My interest in these topics comes from an interest in systems of reaction-diffusion equations of the form u_t+D\Delta u=f(u). Here u is vector-valued, D is a diagonal matrix with non-negative elements and the Laplace operator is to be applied to each component of u. I have not found it easy to extract the results I would like to have from the literature. Part of the reason for this is that I am interested in examples where not all the diagonal elements of D are positive. That situation might be described as a degenerate system of reaction diffusion equations or as a system of reaction-diffusion equations coupled to a system of ODE. In that case a lot of results are not available ‘off the shelf’. Therefore to obtain an understanding it is necessary to penetrate into the underlying theory. One of the best sources I have found is the book ‘Global Solutions of Reaction-Diffusion Systems’ by Franz Rothe.

Dynamics of the activation of Lck

January 26, 2021

The enzyme Lck (lymphocyte-associated tyrosine kinase) is of central importance in the function of immune cells. I hope that mathematics can contribute to the understanding and improvement of immune checkpoint therapies for cancer. For this reason I have looked at the relevant mathematical models in the literature. In doing this I have realized the importance in this context of obtaining a better understanding of the activation of Lck. I was already familiar with the role of Lck in the activation of T cells. There are two tyrosines in Lck, Y394 and Y505, whose phosphorylation state influences its activity. Roughly speaking, phosphorylation of Y394 increases the activity of Lck while phosphorylation of Y505 decreases it. The fact that these are influences going in opposite directions already indicates complications. In fact the kinase Lck catalyses its own phosphorylation, especially on Y394. This is an example of autophosphorylation in trans, i.e. one molecule of Lck catalyses the phosphorylation of another molcule of Lck. It turns out that autophosphorylation tends to favour complicated dynamics. It is already the case that in a protein with a single phosphorylation site the occurrence of autophosphorylation can lead to bistability. Normally bistability in a chemical reaction network means the existence of more than one stable positive steady state and this is the definition I usually adopt. The definition may be weakened to the existence of more than one non-negative stable steady state. That autophosphorylation can produce bistability in this weaker sense was already observed by Lisman in 1985 (PNAS 82, 3055). He was interested in this as a mechanism of information storage in a biochemical system. In 2006 Fuss et al. (Bioinformatics 22, 158) found bistability in the strict sense in a model for the dynamics of Src kinases. Since Lck is a typical member of the family of Src kinases these results are also of relevance for Lck. In that work the phosphorylation processes are embedded in feedback loops. In fact the bistability is present without the feedback, as observed by Kaimachnikov and Kholodenko (FEBS J. 276, 4102). Finally, it was shown by Doherty et al. (J. Theor. Biol. 370, 27) that bistability (in the strict sense) can occur for a protein with only one phosphorylation site. This is in contrast to more commonly considered phosphorylation systems. These authors have also seen more complicated dynamical behaviour such as periodic solutions.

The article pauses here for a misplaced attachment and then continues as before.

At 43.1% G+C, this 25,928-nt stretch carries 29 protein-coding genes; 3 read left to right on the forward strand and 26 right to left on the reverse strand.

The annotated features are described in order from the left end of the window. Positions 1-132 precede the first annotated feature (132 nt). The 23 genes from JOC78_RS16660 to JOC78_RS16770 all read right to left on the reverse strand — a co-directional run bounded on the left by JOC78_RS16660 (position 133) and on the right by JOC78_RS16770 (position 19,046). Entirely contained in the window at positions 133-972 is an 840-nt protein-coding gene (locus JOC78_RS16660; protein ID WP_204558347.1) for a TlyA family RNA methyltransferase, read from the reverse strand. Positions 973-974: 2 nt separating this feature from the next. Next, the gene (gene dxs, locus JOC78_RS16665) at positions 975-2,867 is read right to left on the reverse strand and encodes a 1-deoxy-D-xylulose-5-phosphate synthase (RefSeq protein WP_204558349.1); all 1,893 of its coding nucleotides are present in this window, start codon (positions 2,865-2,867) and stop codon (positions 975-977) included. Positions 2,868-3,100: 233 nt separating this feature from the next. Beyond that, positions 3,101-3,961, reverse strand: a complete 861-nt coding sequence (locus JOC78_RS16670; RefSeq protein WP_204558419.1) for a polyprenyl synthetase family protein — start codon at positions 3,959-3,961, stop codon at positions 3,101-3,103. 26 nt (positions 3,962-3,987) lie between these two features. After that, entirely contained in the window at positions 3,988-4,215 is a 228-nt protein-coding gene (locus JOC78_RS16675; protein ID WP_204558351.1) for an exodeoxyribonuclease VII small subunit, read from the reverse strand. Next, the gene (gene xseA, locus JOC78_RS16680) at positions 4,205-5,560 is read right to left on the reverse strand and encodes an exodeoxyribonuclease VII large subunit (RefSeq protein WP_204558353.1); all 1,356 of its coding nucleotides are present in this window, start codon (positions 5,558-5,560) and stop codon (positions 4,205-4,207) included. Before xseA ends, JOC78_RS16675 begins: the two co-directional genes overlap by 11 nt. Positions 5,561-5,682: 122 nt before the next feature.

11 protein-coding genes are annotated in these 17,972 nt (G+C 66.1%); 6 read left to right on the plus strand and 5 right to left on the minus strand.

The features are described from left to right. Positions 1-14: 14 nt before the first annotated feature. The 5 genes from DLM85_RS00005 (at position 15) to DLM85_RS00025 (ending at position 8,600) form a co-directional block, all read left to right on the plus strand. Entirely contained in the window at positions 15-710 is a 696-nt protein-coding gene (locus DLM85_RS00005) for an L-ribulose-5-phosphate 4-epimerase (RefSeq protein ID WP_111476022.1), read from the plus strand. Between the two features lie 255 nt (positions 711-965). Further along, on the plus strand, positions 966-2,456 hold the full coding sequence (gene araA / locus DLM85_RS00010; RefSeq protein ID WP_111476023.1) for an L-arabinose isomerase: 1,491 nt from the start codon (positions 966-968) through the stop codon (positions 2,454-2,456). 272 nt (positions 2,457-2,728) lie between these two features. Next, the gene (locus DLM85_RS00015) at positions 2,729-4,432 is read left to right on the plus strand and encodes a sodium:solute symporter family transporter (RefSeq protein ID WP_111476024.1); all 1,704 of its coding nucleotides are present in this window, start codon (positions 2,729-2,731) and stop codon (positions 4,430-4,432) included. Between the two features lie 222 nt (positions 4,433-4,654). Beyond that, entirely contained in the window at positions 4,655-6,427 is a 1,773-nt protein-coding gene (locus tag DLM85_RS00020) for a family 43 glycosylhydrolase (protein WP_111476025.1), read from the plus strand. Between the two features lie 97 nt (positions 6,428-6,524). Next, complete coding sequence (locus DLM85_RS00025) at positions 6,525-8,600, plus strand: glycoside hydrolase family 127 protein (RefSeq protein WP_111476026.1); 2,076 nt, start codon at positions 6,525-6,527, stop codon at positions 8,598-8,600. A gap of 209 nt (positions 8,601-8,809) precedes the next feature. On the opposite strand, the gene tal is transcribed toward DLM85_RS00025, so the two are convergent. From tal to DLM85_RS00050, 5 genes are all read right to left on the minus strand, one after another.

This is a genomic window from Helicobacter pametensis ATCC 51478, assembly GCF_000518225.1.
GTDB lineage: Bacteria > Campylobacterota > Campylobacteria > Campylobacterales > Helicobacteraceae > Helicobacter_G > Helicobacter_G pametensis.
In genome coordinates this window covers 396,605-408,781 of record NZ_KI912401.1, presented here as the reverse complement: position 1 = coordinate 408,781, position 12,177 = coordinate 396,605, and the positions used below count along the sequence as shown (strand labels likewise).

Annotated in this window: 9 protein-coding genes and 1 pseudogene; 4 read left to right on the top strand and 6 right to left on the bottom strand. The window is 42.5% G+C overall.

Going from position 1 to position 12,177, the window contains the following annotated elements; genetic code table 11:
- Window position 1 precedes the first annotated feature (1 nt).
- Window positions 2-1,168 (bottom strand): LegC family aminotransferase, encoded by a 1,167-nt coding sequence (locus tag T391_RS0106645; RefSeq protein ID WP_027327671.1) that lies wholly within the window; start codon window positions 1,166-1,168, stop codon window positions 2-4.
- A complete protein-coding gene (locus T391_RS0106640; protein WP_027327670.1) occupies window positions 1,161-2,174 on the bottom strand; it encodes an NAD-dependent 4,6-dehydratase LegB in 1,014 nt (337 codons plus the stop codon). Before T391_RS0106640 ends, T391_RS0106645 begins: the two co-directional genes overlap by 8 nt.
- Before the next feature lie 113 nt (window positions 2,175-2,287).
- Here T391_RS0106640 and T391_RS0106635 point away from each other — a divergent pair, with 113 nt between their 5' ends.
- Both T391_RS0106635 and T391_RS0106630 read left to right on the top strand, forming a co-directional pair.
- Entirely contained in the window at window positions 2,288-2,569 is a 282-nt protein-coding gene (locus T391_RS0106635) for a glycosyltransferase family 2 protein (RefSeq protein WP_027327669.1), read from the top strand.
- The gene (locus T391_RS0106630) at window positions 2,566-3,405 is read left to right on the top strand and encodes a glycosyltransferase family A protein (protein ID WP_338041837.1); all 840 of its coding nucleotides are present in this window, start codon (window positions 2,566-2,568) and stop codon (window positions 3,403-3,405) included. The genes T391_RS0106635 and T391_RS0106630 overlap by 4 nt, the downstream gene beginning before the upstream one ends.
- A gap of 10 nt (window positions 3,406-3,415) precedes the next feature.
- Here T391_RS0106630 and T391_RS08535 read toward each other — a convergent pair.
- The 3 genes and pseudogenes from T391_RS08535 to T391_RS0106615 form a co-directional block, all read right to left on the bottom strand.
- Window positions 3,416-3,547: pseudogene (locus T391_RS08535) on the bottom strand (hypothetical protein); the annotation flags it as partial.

All these results on the properties of solutions of reaction networks are on the level of simulations. Recently Lisa Kreusser and I set out to investigate these phenomena on the level of rigorous mathematics and we have just put a paper on this subject on the archive. The model developed by Doherty et al. is one-dimensional and therefore relatively easy to analyse. The first thing we do is to give a rigorous proof of bistability for this system together with some information on the region of parameter space where this phenomenon occurs. We also show that it can be lifted to the system from which the one-dimensional system is obtained by timescale separation. The latter system has no periodic solutions. To obtain bistability the effect of the phosphorylation must be to activate the enzyme. It does not occur in the case of inhibition. We show that when an external kinase is included (in the case of Lck there is an external kinase Csk which may be relevant) and we do not restrict to the Michaelis-Menten regime bistability is restored.